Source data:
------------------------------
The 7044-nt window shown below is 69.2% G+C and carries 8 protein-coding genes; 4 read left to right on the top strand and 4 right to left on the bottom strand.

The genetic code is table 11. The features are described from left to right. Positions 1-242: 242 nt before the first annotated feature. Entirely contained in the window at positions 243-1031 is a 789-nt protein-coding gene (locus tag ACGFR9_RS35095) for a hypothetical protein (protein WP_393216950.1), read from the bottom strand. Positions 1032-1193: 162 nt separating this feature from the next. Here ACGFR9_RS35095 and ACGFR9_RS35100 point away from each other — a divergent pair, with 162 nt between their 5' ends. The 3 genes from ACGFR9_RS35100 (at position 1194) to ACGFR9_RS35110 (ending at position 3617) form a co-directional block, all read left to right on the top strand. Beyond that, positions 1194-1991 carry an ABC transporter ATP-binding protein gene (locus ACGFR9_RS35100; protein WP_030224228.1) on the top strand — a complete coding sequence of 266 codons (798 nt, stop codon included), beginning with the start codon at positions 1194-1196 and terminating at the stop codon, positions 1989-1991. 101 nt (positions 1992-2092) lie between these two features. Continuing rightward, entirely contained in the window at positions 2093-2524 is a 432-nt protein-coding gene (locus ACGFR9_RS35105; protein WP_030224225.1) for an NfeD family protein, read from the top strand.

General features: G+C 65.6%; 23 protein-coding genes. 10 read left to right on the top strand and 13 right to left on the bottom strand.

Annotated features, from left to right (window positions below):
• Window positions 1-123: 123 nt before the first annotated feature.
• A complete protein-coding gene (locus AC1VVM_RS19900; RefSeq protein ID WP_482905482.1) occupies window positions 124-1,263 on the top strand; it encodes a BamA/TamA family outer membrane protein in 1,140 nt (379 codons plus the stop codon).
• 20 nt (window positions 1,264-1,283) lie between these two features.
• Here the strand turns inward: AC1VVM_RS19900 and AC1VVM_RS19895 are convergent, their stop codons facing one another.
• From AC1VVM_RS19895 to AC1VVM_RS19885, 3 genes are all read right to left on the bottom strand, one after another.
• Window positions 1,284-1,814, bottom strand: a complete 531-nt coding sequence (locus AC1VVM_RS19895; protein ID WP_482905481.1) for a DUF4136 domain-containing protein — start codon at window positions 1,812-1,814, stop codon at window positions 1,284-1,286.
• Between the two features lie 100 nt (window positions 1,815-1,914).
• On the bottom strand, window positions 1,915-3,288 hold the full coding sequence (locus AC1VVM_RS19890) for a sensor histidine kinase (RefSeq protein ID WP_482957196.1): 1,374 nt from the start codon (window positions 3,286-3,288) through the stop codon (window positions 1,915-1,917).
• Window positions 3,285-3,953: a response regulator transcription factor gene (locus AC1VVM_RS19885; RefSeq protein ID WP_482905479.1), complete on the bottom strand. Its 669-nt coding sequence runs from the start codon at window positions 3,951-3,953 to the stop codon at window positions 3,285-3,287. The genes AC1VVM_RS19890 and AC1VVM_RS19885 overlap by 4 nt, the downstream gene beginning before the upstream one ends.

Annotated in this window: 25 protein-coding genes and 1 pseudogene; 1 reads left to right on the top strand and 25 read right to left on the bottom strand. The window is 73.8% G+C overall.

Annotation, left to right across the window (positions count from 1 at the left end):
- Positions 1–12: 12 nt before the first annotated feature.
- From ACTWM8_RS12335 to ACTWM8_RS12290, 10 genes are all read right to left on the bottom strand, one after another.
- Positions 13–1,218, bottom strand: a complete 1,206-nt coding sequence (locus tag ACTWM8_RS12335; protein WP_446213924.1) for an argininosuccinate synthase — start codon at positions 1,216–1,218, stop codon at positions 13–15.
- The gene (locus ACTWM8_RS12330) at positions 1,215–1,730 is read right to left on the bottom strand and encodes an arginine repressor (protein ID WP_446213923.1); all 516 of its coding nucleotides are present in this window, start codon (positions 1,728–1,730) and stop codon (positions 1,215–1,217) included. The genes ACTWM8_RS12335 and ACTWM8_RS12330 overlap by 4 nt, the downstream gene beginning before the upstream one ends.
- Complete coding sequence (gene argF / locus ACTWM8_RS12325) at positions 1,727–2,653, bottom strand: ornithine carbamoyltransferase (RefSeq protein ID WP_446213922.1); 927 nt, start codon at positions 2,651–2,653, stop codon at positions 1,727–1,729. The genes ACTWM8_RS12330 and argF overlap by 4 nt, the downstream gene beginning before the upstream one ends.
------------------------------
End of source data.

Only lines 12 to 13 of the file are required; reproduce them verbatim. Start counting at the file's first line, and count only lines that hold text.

• On the bottom strand, window positions 1,915-3,288 hold the full coding sequence (locus AC1VVM_RS19890) for a sensor histidine kinase (RefSeq protein ID WP_482957196.1): 1,374 nt from the start codon (window positions 3,286-3,288) through the stop codon (window positions 1,915-1,917).
• Window positions 3,285-3,953: a response regulator transcription factor gene (locus AC1VVM_RS19885; RefSeq protein ID WP_482905479.1), complete on the bottom strand. Its 669-nt coding sequence runs from the start codon at window positions 3,951-3,953 to the stop codon at window positions 3,285-3,287. The genes AC1VVM_RS19890 and AC1VVM_RS19885 overlap by 4 nt, the downstream gene beginning before the upstream one ends.